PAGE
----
Description and General Information:
Fritillaria pudica have scaly bulbs that, when of sufficient size, produce stems 10-25 cm tall. Smaller bulbs produce just a solitary, stakeless leaf while larger bulbs have flower stems with a pair or whorl of linear leaves and a terminal, solitary, nodding 2 cm long yellow, bell-like flower. Plants often form small colonies of bulbs but only a limited number will be large enough to produce flowers. The flowers often turn orange to reddish as they age. The plant is native from southern British Columbia and southwestern Alberta, south to northern California (east of the Cascades), Oregon, Washington, Idaho, Montana, Wyoming, Nevada, Utah, Colorado and New Mexico. Its habitats includes rocky grasslands, sagebrush-steppe, ponderosa pine and open, mixed coniferous forest at low to mid-elevations.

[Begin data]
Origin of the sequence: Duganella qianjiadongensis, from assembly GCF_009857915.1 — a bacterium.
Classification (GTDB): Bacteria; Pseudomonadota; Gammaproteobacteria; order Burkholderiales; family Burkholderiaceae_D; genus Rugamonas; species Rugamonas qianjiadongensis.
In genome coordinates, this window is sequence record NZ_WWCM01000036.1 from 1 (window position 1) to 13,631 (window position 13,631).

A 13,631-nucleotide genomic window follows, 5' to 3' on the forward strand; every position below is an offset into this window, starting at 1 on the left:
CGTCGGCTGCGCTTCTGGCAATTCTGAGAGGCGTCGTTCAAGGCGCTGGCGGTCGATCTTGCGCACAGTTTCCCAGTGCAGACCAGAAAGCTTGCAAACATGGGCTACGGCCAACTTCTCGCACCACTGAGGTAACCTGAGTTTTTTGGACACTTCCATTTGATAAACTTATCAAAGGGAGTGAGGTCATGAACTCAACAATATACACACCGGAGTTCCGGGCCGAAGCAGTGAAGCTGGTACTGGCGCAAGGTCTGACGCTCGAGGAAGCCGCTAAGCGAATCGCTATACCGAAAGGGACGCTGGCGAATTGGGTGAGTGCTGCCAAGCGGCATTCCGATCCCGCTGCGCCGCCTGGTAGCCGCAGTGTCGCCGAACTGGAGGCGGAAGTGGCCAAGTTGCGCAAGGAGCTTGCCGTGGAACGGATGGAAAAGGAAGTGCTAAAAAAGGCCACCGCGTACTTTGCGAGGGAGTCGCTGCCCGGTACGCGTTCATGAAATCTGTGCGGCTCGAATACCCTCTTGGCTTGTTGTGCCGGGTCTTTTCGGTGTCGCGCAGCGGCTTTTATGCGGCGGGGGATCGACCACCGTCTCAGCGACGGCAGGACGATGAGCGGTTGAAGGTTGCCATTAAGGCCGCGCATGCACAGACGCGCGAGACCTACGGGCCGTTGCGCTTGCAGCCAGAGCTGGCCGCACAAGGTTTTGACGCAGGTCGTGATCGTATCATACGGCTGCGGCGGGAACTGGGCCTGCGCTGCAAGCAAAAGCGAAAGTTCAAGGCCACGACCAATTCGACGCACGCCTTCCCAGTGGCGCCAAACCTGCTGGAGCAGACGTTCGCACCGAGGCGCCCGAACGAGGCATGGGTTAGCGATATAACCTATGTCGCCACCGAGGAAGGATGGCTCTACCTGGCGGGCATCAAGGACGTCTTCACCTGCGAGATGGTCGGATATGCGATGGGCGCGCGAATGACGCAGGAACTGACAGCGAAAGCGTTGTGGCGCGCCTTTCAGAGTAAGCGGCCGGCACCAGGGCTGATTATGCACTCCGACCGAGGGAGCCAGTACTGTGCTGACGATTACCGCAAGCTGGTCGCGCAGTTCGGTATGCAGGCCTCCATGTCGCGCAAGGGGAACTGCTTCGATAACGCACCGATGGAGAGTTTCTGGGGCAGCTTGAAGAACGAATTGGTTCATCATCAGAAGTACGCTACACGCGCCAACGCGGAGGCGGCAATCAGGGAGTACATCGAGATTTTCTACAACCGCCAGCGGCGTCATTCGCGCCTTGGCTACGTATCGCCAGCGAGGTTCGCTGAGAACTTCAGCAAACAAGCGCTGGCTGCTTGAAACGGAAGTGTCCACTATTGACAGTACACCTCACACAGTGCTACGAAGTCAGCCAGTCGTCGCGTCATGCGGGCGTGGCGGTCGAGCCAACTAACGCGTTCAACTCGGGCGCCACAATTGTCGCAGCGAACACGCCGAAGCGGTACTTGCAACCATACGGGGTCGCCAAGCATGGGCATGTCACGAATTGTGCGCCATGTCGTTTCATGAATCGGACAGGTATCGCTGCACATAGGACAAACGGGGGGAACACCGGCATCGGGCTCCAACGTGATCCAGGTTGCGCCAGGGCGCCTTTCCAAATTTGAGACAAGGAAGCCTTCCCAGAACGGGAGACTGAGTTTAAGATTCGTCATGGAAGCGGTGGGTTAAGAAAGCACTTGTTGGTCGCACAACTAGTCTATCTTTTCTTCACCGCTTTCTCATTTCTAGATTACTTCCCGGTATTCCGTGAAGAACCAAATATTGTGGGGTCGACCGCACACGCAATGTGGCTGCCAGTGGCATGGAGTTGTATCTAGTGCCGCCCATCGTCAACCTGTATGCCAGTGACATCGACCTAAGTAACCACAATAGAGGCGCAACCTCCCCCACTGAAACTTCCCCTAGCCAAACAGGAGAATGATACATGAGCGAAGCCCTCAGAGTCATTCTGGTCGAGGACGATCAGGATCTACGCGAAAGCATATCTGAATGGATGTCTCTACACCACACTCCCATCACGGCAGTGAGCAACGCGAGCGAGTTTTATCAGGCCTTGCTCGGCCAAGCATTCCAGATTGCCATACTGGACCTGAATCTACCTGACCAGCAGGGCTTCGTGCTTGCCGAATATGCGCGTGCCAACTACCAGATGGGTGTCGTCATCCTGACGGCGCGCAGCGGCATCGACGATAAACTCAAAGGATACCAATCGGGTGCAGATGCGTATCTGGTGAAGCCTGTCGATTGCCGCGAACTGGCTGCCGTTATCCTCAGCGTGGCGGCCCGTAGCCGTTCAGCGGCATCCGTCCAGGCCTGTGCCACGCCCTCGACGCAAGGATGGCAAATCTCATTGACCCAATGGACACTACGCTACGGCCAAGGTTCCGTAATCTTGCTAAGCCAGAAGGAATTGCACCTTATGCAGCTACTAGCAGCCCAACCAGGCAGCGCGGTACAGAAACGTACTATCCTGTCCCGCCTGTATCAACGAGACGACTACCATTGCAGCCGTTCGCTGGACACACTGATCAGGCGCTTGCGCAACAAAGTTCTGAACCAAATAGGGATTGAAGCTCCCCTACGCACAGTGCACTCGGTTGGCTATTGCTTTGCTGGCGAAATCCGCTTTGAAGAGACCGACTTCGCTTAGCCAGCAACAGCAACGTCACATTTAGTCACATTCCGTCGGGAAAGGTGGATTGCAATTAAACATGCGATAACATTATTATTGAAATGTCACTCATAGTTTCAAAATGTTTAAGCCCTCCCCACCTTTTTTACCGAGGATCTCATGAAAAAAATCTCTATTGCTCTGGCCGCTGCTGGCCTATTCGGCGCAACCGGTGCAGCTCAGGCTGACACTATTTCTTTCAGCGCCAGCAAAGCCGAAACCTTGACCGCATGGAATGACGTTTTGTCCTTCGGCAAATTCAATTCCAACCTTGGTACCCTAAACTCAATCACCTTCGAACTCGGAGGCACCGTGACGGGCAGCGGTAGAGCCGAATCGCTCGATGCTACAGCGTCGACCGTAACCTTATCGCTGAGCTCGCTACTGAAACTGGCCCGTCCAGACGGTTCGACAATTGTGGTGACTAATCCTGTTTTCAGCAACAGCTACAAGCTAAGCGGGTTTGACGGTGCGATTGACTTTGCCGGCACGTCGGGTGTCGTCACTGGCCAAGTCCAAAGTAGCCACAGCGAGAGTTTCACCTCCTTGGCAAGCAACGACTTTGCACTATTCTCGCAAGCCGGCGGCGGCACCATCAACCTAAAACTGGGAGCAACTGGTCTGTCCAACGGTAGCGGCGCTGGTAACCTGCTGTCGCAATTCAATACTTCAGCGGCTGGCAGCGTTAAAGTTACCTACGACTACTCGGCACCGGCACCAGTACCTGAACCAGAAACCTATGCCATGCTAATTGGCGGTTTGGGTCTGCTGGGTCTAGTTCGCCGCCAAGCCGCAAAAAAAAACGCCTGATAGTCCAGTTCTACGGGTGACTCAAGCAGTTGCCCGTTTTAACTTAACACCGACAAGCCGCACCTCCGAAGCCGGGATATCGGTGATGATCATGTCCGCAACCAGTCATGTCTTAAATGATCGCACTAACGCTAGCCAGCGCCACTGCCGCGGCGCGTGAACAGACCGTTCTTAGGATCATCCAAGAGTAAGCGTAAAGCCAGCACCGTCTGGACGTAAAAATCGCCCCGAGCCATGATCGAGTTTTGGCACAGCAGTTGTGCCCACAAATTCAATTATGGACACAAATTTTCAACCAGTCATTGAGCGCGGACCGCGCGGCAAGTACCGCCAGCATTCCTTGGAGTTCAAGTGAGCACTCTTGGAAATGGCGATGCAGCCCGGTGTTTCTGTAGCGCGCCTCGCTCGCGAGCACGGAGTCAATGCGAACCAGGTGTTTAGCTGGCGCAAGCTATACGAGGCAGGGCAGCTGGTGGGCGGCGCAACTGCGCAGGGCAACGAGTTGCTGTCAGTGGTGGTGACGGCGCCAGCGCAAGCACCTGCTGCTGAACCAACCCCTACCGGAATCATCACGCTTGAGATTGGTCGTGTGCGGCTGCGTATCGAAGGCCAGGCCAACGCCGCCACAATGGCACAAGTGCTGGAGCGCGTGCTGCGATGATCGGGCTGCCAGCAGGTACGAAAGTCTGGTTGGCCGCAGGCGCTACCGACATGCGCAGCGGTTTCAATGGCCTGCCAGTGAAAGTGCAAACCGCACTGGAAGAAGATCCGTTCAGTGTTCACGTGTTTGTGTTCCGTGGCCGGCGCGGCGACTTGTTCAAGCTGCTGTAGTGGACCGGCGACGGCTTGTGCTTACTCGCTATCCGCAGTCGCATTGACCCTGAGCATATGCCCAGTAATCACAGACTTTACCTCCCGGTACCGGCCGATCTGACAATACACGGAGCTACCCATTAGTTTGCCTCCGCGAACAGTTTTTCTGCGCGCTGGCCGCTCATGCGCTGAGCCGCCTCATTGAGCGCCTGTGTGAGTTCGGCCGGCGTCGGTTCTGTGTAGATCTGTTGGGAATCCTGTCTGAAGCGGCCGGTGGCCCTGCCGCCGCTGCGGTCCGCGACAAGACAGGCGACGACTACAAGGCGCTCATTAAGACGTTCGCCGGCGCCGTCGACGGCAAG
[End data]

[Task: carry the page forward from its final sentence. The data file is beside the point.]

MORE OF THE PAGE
This species requires excellent drainage and full sun to part shade. It is difficult to grow outside of its native range as they need to be "baked" during the dormant season. They are also susceptible to being eaten by rodents, slugs and snails. Some success may be had in the east if growing under alpine house conditions. Very drought-tolerant. It is hardy to zone 4.
Blooming commences in March is the southern part of its natural range, to as late as June in the north.
Sow the seeds in pots the fall, they will germinate in the spring. Leave the bulbs in their pots for several years before moving to the open garden.
Larger colonies of bulbs may be dug and divided but only rarely do colonies grow to a sufficient size to allow this. Ideally it is better to let them stay as a larger colony.